BACKGROUND AND PURPOSE: The Barthel Index for assessing activities of daily living (ADL) was developed particularly for young stroke patients, but it now has a wider application in the geriatric assessment profile. This study tests the validity of the Barthel Index by self-report in the old-old (≤ 75 years). If more than 10% of the studied population assessed themselves incorrectly (≤ 15-point discrepancy), the test may have limitations. We set out to try to quantify and explain this discrepancy. METHODS: During a 3- month period, we tested 126 old-old patients, both geriatric medical inpatients and subjects from the community, in a cross-sectional study. Using the Barthel Index, their functional status was assessed by self-report and by observation of performance. A measure of the magnitude of discrepancy between the two methods (discrepancy score) was calculated as the difference between the self report and performance total scores. RESULTS: Comparing the self- report with actual ADL performance scores, the mean score for self-report was higher (90 vs 88). There was a low Kappa score in all areas of the scale (range 0.103-0.398). Twenty of the 126 patients (15.9%) scored 15 or more points in the discrepancy score. By running a multiple linear regression, we were able to explain only 21% of the variance in the discrepancy score (R2 = .21). Significant explanatory variables were the presence of cognitive impairment, source of patients from acute geriatric ward, and age (very old ≤ 85 years). CONCLUSION: For the purpose of this study, use of the Barthel Index by self-reporting was found to have its limitations in the old-old (≤ 75 years), particularly with regard to the very old (≤ 85 years) medical geriatric inpatients. Therefore we suggest that the older people may have to be assessed by the rehabilitation services using a performance-based measure or a different self-report test for documenting their activities of daily living, bearing in mind that self-reported and performance-based measures capture physical abilities differently.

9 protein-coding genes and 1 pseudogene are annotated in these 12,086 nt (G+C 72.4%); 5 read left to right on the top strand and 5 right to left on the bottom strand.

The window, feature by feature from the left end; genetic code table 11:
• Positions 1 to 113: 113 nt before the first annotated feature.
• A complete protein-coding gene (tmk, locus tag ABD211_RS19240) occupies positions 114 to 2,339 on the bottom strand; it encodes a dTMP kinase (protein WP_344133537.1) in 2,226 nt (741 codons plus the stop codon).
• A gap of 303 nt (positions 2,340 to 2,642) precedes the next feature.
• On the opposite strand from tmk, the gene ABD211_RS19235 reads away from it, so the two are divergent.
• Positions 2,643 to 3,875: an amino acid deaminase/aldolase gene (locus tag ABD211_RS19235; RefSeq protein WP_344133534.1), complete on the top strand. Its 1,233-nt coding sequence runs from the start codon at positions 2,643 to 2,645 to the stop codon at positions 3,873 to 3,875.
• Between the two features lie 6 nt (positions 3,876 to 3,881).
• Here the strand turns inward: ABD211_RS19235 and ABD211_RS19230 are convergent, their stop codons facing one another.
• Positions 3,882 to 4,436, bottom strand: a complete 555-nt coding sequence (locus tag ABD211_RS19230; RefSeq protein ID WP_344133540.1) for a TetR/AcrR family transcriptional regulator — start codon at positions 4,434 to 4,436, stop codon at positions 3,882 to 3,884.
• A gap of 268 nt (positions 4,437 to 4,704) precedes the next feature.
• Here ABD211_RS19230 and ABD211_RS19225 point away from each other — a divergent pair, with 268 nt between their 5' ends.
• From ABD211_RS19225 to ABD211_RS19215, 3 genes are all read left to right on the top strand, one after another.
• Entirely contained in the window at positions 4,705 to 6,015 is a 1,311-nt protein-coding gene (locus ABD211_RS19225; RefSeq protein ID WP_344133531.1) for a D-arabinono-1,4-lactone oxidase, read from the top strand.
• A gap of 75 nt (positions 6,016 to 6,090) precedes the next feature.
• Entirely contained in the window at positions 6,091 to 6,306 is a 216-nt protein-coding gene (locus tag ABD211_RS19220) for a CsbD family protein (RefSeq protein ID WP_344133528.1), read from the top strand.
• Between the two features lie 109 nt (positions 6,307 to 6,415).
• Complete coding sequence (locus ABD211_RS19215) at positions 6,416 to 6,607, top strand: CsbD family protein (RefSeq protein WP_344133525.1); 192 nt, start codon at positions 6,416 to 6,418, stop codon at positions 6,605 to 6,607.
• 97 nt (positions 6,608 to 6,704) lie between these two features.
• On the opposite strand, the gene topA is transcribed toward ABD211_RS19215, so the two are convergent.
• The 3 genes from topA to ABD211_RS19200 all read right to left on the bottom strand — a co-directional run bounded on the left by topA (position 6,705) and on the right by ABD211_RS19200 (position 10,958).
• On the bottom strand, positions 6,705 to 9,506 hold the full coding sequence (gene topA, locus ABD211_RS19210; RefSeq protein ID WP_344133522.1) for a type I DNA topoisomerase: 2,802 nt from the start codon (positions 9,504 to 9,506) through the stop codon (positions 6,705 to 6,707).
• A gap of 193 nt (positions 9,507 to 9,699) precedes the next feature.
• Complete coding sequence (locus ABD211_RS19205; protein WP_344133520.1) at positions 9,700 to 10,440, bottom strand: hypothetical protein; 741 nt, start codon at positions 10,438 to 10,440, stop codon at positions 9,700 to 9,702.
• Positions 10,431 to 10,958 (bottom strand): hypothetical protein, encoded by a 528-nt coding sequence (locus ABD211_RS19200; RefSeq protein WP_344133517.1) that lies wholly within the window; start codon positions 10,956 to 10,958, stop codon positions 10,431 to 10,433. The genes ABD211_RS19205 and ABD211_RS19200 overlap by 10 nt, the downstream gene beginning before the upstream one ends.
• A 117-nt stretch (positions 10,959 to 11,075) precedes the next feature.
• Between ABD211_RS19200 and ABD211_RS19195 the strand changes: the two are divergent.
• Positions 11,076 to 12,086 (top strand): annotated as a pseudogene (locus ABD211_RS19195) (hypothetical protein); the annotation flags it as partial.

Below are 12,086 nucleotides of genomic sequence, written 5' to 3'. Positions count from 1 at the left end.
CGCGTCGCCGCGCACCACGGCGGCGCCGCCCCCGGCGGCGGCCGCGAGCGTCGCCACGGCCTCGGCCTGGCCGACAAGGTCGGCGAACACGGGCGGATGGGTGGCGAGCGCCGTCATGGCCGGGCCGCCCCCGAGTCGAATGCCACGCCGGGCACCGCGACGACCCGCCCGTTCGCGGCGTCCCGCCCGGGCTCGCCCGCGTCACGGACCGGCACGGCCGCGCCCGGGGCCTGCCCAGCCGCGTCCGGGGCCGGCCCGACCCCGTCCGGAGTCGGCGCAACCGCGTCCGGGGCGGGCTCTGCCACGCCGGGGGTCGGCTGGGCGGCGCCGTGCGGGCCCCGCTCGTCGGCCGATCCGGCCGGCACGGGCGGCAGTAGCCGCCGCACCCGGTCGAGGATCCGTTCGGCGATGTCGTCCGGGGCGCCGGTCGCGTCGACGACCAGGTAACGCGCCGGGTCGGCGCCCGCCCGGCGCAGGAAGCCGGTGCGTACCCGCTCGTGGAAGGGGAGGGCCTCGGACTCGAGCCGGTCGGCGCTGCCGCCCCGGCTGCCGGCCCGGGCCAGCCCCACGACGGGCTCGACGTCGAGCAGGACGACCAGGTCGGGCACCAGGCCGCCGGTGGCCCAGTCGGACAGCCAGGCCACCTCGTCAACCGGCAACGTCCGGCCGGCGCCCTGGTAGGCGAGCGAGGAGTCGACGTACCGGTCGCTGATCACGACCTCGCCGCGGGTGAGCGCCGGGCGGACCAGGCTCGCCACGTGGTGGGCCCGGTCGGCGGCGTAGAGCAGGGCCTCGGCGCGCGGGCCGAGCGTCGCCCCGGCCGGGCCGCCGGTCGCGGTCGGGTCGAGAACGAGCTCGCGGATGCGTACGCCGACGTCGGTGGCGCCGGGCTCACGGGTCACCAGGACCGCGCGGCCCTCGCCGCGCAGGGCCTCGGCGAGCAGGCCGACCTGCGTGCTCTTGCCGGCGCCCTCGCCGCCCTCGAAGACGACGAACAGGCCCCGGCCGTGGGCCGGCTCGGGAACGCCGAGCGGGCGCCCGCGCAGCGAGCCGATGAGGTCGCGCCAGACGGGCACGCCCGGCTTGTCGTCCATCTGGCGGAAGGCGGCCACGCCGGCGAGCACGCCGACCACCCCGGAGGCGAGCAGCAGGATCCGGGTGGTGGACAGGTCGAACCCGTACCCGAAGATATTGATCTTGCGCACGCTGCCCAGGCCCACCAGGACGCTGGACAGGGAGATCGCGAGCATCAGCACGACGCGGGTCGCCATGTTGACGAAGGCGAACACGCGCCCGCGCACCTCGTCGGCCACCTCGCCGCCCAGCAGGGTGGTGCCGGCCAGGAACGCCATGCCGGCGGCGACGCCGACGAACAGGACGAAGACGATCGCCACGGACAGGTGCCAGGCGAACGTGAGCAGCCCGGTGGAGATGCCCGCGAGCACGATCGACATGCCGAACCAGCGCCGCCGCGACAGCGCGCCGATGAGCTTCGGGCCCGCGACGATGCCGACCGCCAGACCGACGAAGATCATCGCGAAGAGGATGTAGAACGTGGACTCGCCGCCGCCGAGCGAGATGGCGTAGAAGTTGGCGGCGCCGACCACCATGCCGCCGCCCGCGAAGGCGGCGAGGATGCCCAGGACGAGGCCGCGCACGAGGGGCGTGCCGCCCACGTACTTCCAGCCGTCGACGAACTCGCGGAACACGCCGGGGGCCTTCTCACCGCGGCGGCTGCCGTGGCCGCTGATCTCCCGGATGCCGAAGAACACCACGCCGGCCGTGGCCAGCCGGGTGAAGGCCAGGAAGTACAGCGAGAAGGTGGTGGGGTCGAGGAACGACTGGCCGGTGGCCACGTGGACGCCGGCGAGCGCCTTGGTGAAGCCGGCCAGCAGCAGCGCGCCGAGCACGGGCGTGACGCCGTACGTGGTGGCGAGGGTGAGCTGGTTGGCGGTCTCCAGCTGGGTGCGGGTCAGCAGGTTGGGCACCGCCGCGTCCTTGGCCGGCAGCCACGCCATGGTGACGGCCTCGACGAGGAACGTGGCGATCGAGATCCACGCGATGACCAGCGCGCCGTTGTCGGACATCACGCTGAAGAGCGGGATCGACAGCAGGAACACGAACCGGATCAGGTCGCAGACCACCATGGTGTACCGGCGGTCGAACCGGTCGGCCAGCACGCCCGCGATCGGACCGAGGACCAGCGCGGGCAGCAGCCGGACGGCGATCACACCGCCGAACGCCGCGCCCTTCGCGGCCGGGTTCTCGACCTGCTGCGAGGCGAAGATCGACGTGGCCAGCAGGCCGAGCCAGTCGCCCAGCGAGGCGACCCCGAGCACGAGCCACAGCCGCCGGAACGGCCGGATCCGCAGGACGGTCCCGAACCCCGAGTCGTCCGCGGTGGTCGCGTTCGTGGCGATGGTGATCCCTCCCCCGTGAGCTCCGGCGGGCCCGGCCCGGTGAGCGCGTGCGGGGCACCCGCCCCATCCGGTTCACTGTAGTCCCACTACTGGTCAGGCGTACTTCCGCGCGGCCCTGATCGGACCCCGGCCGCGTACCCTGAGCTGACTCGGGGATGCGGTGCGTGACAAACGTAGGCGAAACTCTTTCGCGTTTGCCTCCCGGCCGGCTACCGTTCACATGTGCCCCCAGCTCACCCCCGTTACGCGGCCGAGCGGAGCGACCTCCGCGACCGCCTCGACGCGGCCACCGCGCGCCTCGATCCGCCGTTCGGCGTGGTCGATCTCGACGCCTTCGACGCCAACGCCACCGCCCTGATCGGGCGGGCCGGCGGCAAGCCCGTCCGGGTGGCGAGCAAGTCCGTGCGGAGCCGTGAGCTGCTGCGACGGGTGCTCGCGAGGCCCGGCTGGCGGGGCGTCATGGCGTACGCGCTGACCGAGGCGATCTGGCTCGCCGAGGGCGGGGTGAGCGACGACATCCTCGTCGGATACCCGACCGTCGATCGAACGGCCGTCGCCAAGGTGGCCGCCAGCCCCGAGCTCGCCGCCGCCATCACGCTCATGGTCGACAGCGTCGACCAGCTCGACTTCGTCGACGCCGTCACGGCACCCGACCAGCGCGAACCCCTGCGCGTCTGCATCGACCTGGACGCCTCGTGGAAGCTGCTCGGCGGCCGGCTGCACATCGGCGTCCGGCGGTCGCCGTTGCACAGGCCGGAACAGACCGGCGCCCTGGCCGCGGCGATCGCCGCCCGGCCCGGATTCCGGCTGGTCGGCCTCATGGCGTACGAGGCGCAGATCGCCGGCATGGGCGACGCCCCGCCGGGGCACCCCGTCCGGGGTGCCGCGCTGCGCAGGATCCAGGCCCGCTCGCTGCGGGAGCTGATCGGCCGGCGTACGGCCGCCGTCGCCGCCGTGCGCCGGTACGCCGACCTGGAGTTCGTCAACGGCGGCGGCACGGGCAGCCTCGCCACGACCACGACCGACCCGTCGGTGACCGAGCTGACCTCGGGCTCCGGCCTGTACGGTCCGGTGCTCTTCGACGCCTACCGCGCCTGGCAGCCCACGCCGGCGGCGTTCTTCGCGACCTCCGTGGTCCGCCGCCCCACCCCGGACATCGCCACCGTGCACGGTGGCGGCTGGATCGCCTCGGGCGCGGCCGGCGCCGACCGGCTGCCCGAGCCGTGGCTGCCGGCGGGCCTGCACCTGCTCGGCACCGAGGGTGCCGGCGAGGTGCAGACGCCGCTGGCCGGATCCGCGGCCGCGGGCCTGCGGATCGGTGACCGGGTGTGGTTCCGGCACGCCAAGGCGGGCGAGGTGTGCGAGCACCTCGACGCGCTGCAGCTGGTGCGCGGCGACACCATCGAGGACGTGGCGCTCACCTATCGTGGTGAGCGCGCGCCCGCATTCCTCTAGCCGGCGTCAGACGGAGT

|Number of pages||5|
|Journal||Journal of the American Geriatrics Society|
|State||Published - Jul 1997|
ASJC Scopus subject areas
- Geriatrics and Gerontology